|“Spyros” at the town quay in Lefkas on the 10th May.|
“Spyros” was quite hard to sail in heavy weather and in big seas. Our trip to Pilos in a force 7 was uncomfortable, we had given up sailing when the wind reached 27 knots but we were still in the lee of Nisis Proti at the time. Once through the Proti Channel the seas were large and it became tiring trying to nurse “Spyros” through the troughs and avoid the inevitable slamming that befalls a beamy light displacement yacht, notwithstanding the white water across the decks. Again, on our journey north from Kiparissia to Katakolon we had 20 to 25 knots of wind directly on the nose. We had sailed for an hour earlier that morning in light winds but then resorted to motoring to get a few miles behind us, thinking perhaps that we might sail later in the day. Instead the wind continued to build pushing up a 2-3 metre sea which had us constantly helming to avoid as much as possible slamming into waves that would almost bring “Spyros” to a stop.
|Day one, from Lefkas it was a short reach down to Spartakhouri.|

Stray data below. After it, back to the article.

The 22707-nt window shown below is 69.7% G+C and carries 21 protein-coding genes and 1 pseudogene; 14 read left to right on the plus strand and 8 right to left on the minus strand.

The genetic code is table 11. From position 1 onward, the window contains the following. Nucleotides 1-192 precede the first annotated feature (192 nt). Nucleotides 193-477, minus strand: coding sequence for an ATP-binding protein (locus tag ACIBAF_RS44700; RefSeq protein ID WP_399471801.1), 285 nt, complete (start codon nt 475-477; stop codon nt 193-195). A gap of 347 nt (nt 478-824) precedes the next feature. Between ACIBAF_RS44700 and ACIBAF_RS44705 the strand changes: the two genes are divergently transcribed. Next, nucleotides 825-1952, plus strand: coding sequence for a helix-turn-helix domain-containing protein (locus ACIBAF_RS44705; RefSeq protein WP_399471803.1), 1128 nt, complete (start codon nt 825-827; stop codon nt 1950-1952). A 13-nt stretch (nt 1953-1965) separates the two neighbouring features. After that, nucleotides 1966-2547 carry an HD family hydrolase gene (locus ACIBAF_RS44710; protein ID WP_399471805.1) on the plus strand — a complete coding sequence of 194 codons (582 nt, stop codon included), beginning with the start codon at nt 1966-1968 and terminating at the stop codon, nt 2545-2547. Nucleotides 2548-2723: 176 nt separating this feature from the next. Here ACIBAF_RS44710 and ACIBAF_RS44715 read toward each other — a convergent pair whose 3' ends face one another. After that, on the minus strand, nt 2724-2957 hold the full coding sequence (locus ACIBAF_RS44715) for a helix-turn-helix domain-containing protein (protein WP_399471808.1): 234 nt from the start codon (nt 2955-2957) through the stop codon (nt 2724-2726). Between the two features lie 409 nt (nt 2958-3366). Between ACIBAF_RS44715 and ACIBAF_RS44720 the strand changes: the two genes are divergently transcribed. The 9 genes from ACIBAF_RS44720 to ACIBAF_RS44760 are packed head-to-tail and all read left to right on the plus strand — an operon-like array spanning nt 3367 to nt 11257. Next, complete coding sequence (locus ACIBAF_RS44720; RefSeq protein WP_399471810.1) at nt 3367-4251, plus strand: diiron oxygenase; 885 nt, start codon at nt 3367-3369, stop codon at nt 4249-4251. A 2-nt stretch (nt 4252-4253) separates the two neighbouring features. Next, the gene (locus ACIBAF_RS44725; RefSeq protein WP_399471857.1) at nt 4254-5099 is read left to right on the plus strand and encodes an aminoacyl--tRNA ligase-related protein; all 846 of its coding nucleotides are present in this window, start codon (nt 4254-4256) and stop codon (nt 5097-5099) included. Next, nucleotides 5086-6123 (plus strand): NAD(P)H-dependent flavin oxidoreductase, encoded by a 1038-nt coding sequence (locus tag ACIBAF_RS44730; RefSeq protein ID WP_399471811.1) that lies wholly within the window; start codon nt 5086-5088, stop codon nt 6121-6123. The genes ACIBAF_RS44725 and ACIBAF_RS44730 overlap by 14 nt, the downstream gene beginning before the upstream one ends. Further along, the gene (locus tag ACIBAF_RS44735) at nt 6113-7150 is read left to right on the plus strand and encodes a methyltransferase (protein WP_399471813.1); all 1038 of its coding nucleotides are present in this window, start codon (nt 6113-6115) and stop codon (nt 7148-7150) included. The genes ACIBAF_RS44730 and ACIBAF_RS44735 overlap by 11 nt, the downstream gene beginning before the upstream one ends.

So, starting our journey northwards from Koroni we were soon into a light breeze off the headland below the castle and managed a short reach before having to motor to Cape Akritas after the breeze died away. Once round the Cape we picked up a 10-12 knot southwest breeze that held for about an hour before finally motoring into Methoni. Next step back to Kiparissia was to be one of our longest days at 40 miles. Out passed the Turkish tower on the headland we met a good northwest breeze head on so continued motoring for 4 miles to gain a sailing angle and a bit of sea room. In 15-17 knots of wind and a bit of a chop we made a frustrating 3-4 knots with the main sail back winding. Off the mouth of Navarinou Bay we took in 3 turns in the genoa and tacked on to starboard, our speed immediately picked up to 6+ knots. Tacked again but a current was heading us so with 13 miles directly into the wind to reach Sterno Proti, we dropped sail and settled down to a few hours motoring. Once through the Proti Channel we should have been able to bear off and sail towards Kiparissia but no, the wind died away so we continued motoring.